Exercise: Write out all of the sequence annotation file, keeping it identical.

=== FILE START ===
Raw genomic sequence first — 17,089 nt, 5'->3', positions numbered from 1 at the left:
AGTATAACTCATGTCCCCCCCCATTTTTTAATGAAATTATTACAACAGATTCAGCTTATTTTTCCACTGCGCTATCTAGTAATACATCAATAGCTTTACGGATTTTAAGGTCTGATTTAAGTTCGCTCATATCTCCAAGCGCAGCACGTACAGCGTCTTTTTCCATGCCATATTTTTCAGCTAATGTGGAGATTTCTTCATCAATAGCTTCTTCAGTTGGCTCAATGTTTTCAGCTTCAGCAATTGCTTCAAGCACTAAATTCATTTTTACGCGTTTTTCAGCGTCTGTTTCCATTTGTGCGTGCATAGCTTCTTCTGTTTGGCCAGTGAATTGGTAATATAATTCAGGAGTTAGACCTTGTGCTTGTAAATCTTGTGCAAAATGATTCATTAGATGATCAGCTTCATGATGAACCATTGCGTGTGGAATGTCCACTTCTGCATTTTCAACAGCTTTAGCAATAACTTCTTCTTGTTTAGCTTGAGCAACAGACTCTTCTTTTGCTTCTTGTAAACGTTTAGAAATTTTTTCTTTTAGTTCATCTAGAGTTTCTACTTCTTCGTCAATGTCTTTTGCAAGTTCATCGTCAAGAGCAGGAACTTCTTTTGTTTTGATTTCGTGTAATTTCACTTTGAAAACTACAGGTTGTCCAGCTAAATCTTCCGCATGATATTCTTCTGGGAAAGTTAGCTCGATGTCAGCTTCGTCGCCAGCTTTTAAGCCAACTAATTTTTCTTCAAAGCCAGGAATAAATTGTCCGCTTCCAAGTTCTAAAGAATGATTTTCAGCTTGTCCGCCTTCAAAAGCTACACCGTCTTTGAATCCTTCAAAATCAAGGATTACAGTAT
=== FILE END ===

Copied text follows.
Raw genomic sequence first — 17,089 nt, 5'->3', positions numbered from 1 at the left:
AGTATAACTCATGTCCCCCCCCATTTTTTAATGAAATTATTACAACAGATTCAGCTTATTTTTCCACTGCGCTATCTAGTAATACATCAATAGCTTTACGGATTTTAAGGTCTGATTTAAGTTCGCTCATATCTCCAAGCGCAGCACGTACAGCGTCTTTTTCCATGCCATATTTTTCAGCTAATGTGGAGATTTCTTCATCAATAGCTTCTTCAGTTGGCTCAATGTTTTCAGCTTCAGCAATTGCTTCAAGCACTAAATTCATTTTTACGCGTTTTTCAGCGTCTGTTTCCATTTGTGCGTGCATAGCTTCTTCTGTTTGGCCAGTGAATTGGTAATATAATTCAGGAGTTAGACCTTGTGCTTGTAAATCTTGTGCAAAATGATTCATTAGATGATCAGCTTCATGATGAACCATTGCGTGTGGAATGTCCACTTCTGCATTTTCAACAGCTTTAGCAATAACTTCTTCTTGTTTAGCTTGAGCAACAGACTCTTCTTTTGCTTCTTGTAAACGTTTAGAAATTTTTTCTTTTAGTTCATCTAGAGTTTCTACTTCTTCGTCAATGTCTTTTGCAAGTTCATCGTCAAGAGCAGGAACTTCTTTTGTTTTGATTTCGTGTAATTTCACTTTGAAAACTACAGGTTGTCCAGCTAAATCTTCCGCATGATATTCTTCTGGGAAAGTTAGCTCGATGTCAGCTTCGTCGCCAGCTTTTAAGCCAACTAATTTTTCTTCAAAGCCAGGAATAAATTGTCCGCTTCCAAGTTCTAAAGAATGATTTTCAGCTTGTCCGCCTTCAAAAGCTACACCGTCTTTGAATCCTTCAAAATCAAGGATTACAGTAT